Francesca Segal

Francesca Segal is a writer and journalist whose work has appeared in Granta, the Guardian, the FT and Vogue - UK and US - among many others. Her debut novel The Innocents won many awards, including the Costa First Novel Award and the National Jewish Book Award for Fiction.
Growing Tales

Three acclaimed authors tackle the the pain, awkwardness and strange joy of growing up. Esther Freud has frequently returned to this theme in her novels. Sidura Ludwig’s debut novel, Holding My Breath depicts a young woman’s struggle to find her way in the world. The Rowing Lesson, set in South Africa, is a moving story of a daughter’s wish to keep her father alive by retelling his life story.

Anger, Romance and Comedy

The characters in Jon Canter, Lana Citron and Rudolph Delson’s novels seem to be mostly bewildered at life, often angry. They meet romance by accident as they certainly can’t believe in it being either misanthropic or disillusioned. The results are hilarious. They’ve been compared to Woody Allen, Nora Ephron and Tony Parson.

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Marriage in the Suburbs
Jewish Book Week presented two witty novels of marriage in the suburbs: in London’s Hampstead Garden Suburb, childhood sweethearts Adam and Rachel are set for a life of domestic bliss. In Chicago, Edie, matriarch of the Middlesteins, is eating herself to death and her family can’t stop her. Francesca Segal discussed The Innocents with Jami Attenberg, author of The Middlesteins. Positioned respectively at the start and end of a marriage, both these books look fondly at Jewish habits...
Simon and Chloe Schama Unravel the Father-Daughter Bond

Biographer and journalist Chloe Schama dedicated her first book, Wild Romance, to her father “who taught me how to tell a story.” Simon and Chloe engage in an intimate and lively conversation about family bonds, parental expectations, intergenerational values and the nature of creativity. Their interviewer is writer Francesca Segal, daughter of Erich Segal.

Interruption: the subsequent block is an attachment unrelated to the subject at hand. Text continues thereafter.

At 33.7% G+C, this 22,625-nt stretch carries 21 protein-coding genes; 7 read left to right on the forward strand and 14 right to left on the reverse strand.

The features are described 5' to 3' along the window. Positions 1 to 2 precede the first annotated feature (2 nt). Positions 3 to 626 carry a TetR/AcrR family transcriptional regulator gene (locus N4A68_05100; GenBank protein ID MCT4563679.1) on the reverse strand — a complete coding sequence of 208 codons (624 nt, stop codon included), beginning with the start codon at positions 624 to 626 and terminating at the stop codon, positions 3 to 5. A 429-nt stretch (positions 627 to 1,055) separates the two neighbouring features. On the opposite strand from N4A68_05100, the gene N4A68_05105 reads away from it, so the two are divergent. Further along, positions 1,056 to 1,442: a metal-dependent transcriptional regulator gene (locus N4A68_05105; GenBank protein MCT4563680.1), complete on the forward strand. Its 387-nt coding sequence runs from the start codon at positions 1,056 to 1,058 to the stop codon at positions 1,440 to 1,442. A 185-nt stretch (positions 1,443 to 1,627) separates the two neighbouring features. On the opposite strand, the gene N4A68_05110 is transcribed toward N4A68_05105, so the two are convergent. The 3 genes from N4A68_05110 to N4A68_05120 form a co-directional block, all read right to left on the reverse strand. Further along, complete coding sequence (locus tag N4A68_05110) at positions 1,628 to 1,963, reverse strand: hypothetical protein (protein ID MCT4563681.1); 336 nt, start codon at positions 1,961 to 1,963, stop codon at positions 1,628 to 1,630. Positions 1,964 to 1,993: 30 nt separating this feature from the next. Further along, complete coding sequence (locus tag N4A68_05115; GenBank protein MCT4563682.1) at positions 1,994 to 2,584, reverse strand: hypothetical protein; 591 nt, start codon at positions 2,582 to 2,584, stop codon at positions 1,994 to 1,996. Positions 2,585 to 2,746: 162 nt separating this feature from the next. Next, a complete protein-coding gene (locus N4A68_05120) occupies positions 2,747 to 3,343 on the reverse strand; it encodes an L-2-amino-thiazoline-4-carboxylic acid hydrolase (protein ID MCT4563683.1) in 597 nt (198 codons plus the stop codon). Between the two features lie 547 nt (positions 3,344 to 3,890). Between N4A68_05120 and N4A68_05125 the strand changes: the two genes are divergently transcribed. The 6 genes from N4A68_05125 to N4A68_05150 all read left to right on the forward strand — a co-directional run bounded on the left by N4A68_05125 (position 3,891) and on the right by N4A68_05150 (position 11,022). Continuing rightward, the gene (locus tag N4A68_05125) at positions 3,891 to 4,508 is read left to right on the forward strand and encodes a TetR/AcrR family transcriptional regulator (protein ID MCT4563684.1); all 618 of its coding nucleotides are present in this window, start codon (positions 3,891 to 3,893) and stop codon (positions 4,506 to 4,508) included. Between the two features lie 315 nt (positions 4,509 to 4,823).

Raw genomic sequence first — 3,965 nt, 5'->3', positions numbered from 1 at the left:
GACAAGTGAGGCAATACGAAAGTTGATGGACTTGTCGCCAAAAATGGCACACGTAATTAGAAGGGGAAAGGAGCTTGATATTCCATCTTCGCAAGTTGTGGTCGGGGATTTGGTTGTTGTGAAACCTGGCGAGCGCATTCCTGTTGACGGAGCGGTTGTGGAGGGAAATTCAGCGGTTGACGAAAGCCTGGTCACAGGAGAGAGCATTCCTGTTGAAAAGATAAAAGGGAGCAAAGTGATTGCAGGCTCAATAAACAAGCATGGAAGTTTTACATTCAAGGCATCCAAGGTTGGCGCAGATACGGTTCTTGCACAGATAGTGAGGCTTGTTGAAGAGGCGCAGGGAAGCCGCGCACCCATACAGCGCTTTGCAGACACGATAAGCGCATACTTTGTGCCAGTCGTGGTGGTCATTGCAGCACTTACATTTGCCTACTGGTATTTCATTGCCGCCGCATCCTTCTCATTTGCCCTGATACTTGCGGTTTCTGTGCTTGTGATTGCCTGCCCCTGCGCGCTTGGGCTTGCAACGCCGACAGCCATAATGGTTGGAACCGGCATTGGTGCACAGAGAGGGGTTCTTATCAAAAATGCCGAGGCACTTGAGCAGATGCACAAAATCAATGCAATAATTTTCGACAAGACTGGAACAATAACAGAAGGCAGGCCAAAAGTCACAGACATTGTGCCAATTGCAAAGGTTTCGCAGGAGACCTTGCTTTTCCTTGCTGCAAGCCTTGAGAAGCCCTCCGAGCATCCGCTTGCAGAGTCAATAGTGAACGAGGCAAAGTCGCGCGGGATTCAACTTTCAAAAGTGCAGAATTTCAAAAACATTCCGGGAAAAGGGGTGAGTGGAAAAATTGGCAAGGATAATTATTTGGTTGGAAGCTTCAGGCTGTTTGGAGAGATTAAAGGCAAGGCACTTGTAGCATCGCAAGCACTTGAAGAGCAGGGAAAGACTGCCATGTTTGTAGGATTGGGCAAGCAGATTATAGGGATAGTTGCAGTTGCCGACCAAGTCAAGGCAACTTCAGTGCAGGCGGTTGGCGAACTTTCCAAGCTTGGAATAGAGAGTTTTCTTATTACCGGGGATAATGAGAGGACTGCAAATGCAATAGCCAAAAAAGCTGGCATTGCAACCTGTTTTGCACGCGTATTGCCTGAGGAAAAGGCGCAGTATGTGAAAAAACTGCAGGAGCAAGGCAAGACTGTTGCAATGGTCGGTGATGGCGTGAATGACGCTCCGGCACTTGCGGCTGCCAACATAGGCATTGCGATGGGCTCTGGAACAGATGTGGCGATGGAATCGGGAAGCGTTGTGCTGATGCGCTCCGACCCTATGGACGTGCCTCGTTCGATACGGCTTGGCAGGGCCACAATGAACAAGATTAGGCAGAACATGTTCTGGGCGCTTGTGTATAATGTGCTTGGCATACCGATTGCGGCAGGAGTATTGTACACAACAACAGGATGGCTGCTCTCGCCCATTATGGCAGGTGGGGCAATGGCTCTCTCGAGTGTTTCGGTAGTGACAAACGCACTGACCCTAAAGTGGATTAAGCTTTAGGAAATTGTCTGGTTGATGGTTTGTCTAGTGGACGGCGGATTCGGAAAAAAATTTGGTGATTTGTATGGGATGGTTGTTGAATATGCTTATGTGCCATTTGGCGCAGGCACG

This event has live subtitles by Stagetext

Family Angst

Fractured and fractious families are at the heart of two witty contemporary morality tales. Amanda Craig’s The Lie of the Land traces the trajectory of the sexually unquenchable Quentin and his unhappy partner, Lottie, whose problems only escalate when they decamp to Devon’s remote arcadia. Francesca Segal’s razor-sharp, The Awkward Age, tells of the fallout when two families merge in North London and civil war ensues.

Three Floors Up

Set in an upper-middle-class Tel Aviv apartment building, prize-winning author Eshkol Nevo’s brilliant recent novel, translated by Sondra Silverstein, presents a complex and emotionally wrought society, through revealing the turmoil, secrets, unreliable confessions and problematic decisions of the building’s interconnected residents.

Life Moves Pretty Fast

Hadley Freeman hosted a Saturday night Valentine’s Special at JW3 based on her latest book, Life Moves Pretty Fast, explaining why the 1980s was a truly dazzling decade in cinema history. In conversation with award-winning author Francesca Segal she also explored why, in her opinion, no period since has produced such an influential stream of movies.